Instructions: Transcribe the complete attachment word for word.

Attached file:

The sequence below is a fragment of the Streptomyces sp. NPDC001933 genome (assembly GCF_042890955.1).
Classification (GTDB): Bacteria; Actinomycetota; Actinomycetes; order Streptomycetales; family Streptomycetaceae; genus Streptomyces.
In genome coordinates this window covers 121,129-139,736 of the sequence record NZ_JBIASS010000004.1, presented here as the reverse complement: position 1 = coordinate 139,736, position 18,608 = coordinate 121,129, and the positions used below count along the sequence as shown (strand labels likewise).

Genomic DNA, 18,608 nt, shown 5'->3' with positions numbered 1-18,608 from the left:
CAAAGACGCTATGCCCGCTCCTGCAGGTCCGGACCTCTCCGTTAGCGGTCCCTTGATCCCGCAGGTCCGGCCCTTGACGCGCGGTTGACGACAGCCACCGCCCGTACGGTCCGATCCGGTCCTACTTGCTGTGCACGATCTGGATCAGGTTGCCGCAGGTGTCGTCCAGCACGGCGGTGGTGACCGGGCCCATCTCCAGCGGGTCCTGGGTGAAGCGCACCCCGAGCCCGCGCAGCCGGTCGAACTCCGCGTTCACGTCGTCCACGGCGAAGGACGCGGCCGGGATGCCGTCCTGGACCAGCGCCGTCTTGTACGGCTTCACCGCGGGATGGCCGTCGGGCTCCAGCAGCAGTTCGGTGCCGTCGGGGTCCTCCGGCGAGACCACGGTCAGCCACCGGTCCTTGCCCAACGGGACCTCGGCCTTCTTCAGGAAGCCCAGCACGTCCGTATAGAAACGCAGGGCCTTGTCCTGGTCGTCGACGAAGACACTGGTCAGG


The sequence below is a fragment of the Streptomyces sp. NPDC001933 genome (assembly GCF_042890955.1).
Classification (GTDB): Bacteria; Actinomycetota; Actinomycetes; order Streptomycetales; family Streptomycetaceae; genus Streptomyces.
In genome coordinates this window covers 121,129-139,736 of the sequence record NZ_JBIASS010000004.1, presented here as the reverse complement: position 1 = coordinate 139,736, position 18,608 = coordinate 121,129, and the positions used below count along the sequence as shown (strand labels likewise).

Genomic DNA, 18,608 nt, shown 5'->3' with positions numbered 1-18,608 from the left:
CAAAGACGCTATGCCCGCTCCTGCAGGTCCGGACCTCTCCGTTAGCGGTCCCTTGATCCCGCAGGTCCGGCCCTTGACGCGCGGTTGACGACAGCCACCGCCCGTACGGTCCGATCCGGTCCTACTTGCTGTGCACGATCTGGATCAGGTTGCCGCAGGTGTCGTCCAGCACGGCGGTGGTGACCGGGCCCATCTCCAGCGGGTCCTGGGTGAAGCGCACCCCGAGCCCGCGCAGCCGGTCGAACTCCGCGTTCACGTCGTCCACGGCGAAGGACGCGGCCGGGATGCCGTCCTGGACCAGCGCCGTCTTGTACGGCTTCACCGCGGGATGGCCGTCGGGCTCCAGCAGCAGTTCGGTGCCGTCGGGGTCCTCCGGCGAGACCACGGTCAGCCACCGGTCCTTGCCCAACGGGACCTCGGCCTTCTTCAGGAAGCCCAGCACGTCCGTATAGAAACGCAGGGCCTTGTCCTGGTCGTCGACGAAGACACTGGTCAGG